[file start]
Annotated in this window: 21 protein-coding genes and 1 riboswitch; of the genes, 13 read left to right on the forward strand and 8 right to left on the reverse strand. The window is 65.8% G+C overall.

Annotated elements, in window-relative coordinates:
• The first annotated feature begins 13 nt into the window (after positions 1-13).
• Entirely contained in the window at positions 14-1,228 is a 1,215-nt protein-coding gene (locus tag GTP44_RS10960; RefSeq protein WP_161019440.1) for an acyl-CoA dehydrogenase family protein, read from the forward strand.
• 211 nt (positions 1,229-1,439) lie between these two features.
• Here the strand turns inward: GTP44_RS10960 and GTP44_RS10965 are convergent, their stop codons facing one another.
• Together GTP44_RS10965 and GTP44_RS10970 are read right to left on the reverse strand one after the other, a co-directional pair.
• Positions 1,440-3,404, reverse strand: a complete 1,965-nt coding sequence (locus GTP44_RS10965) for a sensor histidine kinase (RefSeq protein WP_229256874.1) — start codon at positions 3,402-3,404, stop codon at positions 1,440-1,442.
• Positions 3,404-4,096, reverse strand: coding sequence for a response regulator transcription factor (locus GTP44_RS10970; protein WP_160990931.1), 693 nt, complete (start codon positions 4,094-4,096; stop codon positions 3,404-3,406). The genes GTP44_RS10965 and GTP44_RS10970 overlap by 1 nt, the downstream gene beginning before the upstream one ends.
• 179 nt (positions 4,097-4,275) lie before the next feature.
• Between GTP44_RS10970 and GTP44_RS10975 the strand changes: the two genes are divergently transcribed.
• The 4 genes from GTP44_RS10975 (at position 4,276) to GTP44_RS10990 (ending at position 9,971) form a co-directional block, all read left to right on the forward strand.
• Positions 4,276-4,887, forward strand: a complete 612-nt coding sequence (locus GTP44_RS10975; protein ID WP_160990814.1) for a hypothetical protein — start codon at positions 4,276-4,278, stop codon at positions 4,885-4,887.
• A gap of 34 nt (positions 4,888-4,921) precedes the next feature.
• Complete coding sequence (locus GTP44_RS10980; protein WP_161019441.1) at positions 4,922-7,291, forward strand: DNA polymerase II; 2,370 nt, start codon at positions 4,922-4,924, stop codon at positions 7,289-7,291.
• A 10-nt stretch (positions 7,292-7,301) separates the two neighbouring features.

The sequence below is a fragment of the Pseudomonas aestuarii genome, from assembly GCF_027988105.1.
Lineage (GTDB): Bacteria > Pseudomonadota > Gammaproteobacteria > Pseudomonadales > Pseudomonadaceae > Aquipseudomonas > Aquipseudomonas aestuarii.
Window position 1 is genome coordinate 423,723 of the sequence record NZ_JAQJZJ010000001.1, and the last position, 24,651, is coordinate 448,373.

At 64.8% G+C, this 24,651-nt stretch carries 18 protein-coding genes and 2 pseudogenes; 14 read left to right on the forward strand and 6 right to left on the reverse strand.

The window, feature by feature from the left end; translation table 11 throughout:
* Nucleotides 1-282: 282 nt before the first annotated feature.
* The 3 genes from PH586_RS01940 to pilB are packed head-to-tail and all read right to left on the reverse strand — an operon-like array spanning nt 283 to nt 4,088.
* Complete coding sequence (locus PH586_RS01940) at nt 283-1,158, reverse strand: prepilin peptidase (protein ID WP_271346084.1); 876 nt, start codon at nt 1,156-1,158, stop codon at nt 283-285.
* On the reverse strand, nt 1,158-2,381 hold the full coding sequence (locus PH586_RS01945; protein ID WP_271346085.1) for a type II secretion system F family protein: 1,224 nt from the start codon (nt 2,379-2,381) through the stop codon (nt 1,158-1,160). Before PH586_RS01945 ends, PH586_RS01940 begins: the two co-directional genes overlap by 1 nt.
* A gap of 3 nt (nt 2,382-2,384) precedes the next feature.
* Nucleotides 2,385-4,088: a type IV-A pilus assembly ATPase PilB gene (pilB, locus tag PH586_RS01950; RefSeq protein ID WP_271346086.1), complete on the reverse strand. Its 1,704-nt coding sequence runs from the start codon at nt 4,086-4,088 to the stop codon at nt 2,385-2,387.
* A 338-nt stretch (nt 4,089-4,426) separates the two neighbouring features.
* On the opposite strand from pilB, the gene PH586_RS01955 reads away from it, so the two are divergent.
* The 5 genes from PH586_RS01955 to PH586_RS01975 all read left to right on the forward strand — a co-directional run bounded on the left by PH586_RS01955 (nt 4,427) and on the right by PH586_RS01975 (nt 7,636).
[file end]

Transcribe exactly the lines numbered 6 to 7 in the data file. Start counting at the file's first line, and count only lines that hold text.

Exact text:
• Here the strand turns inward: GTP44_RS10960 and GTP44_RS10965 are convergent, their stop codons facing one another.
• Together GTP44_RS10965 and GTP44_RS10970 are read right to left on the reverse strand one after the other, a co-directional pair.